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Thread: Judge rules against NCAA in antitrust lawsuit

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    Default Re: Judge rules against NCAA in antitrust lawsuit

    Why let the college control this at all?
    Just let athletes profit off their likeness by giving them a cut of jerseys, or letting them sell autographs, pictures, video games, interviews....

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    Default Re: Judge rules against NCAA in antitrust lawsuit

    It will be interesting to see what program's like Alabama and others that actually have profitable programs do with this:

    Pursuant to Judge Wilken’s order, recruits will soon be able to receive athletic scholarship offers that exceed a “full ride” to college. To the extent schools elect to offer more than a full ride, the excess amount can reflect additional compensation for “non-cash education-related benefits and academic awards.”

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    Default Re: Judge rules against NCAA in antitrust lawsuit

    This isn't going anywhere real fast. Key paragraph in the ESPN article states: "The 9th Circuit Court of Appeals has already said it expects to take the case. It is possible the injunction will be stayed until the 9th Circuit rules." In other words, one District Judge in Californication ain't gong to undo what others have attempted to do in the past, and the ruling will be stopped from taking effect immediately. The NCAA will appeal the lower court's decision to a 3-judge panel of the 9th Circuit, and even if the NCAA loses there, it can request an en banc hearing before the entire 9th Circuit Court bench. But even if the the NCAA loses in the 9th Circuit, it can appeal to the Supremes. The 9th Circuit, or "9th Circus" as some call it, is the most overturned appeals court in the country. Remember the Hawaii District Court Judge who tried to stop Trump from imposing the travel ban? He was backed by the 9th Circuit, but according to the Supremes, the 9th Circuit was wrong and Hawaiian judge's decision was overturned. A lot of wacky things come out of the 9th Circuit, many of them die a slow painful, pitiful death. I wouldn't hold my breath if I were the players because the NCAA is not a government entity. It's a private association that no college has to be a part of and that, within reason, can impose just about whatever rules member institutions collectively want. Compensating student athletes like NFL players ain't one of the things the NCAA and member institutions want to do.
    Last edited by Lobo; 03-10-2019 at 12:57 AM.

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    Default Re: Judge rules against NCAA in antitrust lawsuit

    All true about the "9th Circus."

    So heres a question. There is a limited pool of numbers and college teams assign them over and over again. Absent a players name on the back, how do you know which "#44" a person is buying (and would get the royalties)? Is it the All American from two years ago or is it because my son is a walk on freshman this year and thats the # the team assigned him? What about players that change their number? Would they get two bites it the jersey royalty apple?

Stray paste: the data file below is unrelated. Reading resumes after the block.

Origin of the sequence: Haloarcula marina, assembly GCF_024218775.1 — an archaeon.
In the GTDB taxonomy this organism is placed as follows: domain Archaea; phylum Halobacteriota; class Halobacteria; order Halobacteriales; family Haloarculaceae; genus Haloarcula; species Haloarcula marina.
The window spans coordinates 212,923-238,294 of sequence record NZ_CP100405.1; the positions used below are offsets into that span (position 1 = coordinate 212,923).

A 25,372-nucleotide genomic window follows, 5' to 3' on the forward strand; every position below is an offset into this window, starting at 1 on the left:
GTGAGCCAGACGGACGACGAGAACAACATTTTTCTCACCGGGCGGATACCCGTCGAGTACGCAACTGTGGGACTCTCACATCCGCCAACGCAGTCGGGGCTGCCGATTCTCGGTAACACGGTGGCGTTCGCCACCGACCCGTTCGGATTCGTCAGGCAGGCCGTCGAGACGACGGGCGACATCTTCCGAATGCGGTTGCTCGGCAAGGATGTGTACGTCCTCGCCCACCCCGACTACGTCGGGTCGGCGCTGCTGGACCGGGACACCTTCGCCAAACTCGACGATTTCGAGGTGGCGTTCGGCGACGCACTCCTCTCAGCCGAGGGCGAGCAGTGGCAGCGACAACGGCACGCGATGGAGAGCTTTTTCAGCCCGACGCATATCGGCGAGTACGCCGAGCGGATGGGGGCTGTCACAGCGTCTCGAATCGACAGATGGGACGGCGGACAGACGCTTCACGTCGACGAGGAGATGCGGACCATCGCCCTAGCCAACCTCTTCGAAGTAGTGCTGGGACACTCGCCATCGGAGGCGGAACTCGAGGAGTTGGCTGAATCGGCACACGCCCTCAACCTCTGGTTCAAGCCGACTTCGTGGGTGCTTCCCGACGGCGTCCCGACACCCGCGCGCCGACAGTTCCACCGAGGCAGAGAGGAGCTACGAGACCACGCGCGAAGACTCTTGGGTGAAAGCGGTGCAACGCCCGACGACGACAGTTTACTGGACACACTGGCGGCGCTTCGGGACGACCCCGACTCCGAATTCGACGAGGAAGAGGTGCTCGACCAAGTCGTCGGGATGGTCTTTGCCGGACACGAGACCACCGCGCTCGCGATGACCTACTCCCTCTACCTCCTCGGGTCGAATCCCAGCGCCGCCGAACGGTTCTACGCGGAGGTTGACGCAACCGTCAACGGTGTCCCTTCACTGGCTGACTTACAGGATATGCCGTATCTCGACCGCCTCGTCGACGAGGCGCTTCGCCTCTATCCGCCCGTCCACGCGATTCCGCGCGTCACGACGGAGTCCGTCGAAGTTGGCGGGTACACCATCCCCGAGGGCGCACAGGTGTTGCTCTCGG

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    Default Re: Judge rules against NCAA in antitrust lawsuit

    Quote Originally Posted by boatcapt View Post
    All true about the "9th Circus."

    So heres a question. There is a limited pool of numbers and college teams assign them over and over again. Absent a players name on the back, how do you know which "#44" a person is buying (and would get the royalties)? Is it the All American from two years ago or is it because my son is a walk on freshman this year and thats the # the team assigned him? What about players that change their number? Would they get two bites it the jersey royalty apple?
    The easy bet would be that their name must be on the back of the jersey. That way you know why they are buying because if it is a legacy number where several All-Americans have had the number the only way to properly give royalties would be based on when their name is on the jersey. If it is a 44 without a name then nobody should get royalties. They will need to put names on jerseys and merchandise sold or else it is impossible to know for sure.

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    Default Re: Judge rules against NCAA in antitrust lawsuit

    Quote Originally Posted by Josh Buchanan View Post
    The easy bet would be that their name must be on the back of the jersey. That way you know why they are buying because if it is a legacy number where several All-Americans have had the number the only way to properly give royalties would be based on when their name is on the jersey. If it is a 44 without a name then nobody should get royalties. They will need to put names on jerseys and merchandise sold or else it is impossible to know for sure.
    I agree...If the name is on it its clear why the person bought it and that player should get royalties.

    But what do you do in a case like Penn State? Since they dont put names on their jerseys, are those players SOL?? Talk about a negative recruiting incentive!! Also what would prevent the school from selling ONLY jerseys without names and pocketing all the $?? And what would prevent an agent looking to curry favor with a potential top draft choice from snatching up $100,000 in top tier JR jerseys knowing that that player would pocket a portion of the money? Heck, what would prevent a rich booster from approaching a potential recruit and telling him he could "guarantee" he'd purchase 300 jerseys with the players name the day he signed his LOI??